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Gurevitch, Leon: "From Edison to Pixar. The spectacular screen and the attention economy from celluloid to CG." In: Continuum 29.3 (2015), S. 445–465.
Added by: joachim (05 Aug 2015 08:02:40 UTC) Last edited by: joachim (05 Aug 2015 13:09:14 UTC)
|Resource type: Journal Article
BibTeX citation key: Gurevitch2015
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Keywords: Animation, Digitalisierung, Pixar, Randformen des Comics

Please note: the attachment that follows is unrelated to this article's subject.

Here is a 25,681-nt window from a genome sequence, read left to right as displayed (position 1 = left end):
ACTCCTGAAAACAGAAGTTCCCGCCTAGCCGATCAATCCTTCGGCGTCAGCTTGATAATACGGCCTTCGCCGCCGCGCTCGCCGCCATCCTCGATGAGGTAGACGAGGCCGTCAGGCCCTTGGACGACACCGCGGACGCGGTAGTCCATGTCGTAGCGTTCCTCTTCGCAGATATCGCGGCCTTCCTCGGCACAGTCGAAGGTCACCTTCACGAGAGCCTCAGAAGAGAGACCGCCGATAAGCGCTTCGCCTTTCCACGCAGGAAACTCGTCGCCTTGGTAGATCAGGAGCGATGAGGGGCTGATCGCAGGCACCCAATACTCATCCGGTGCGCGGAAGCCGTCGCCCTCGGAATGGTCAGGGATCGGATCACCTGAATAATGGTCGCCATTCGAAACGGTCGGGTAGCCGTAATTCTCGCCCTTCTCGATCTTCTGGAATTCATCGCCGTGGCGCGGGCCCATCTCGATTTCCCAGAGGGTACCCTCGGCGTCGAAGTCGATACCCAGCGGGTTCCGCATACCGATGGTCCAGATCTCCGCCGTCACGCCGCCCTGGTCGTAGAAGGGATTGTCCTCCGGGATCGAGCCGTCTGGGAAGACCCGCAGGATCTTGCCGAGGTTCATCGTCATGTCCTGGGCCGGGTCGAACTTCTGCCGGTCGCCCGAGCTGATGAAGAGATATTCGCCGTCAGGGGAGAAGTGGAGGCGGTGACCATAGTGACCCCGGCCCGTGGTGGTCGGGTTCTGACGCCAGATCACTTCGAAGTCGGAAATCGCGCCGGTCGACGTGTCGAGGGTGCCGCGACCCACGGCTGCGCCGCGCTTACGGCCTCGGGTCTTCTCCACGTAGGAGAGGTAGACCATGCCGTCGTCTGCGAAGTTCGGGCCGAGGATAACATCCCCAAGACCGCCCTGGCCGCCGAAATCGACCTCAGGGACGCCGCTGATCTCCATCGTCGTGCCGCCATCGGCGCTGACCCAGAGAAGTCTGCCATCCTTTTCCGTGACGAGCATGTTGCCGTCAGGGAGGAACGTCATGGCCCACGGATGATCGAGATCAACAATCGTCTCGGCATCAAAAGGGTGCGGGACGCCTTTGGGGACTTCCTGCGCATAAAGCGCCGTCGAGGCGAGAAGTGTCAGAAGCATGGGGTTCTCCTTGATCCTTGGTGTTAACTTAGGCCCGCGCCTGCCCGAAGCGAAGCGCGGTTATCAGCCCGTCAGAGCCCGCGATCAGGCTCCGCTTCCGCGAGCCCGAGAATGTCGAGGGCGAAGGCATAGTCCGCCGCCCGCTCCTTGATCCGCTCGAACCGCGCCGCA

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This article argues that Pixar’s computer generated (CG) animated features of the past 15 years sit at a crossroads in both the conceptualization of viewers and their socialization to the contemporary digital screen. Embedded within a new aesthetic visual form, almost all of Pixar’s movies feature, and talk back to, the emergence of the mythical astonished cinema spectator. At the same time, Pixar’s features question the future of digital spectacle and the position of the screen subject. In the contemporary context of the social network and the online video, CG animated features do not simply prepare young viewers for a world of consumer behaviour, they prepare them for a multilayered world of digital screens in which they must learn to function as objects of consumption as well as consuming agents. Beyond this, however, and in contrast to previous Disney features, Pixar movies prepare young consumers for a changed production landscape in contemporary culture. Moving beyond notions of Fordist production that structured previous discourses of the viewing and socialized child, the spectacular specificity of Pixar movies is now structured self-reflexively according to the logic of the attention economy.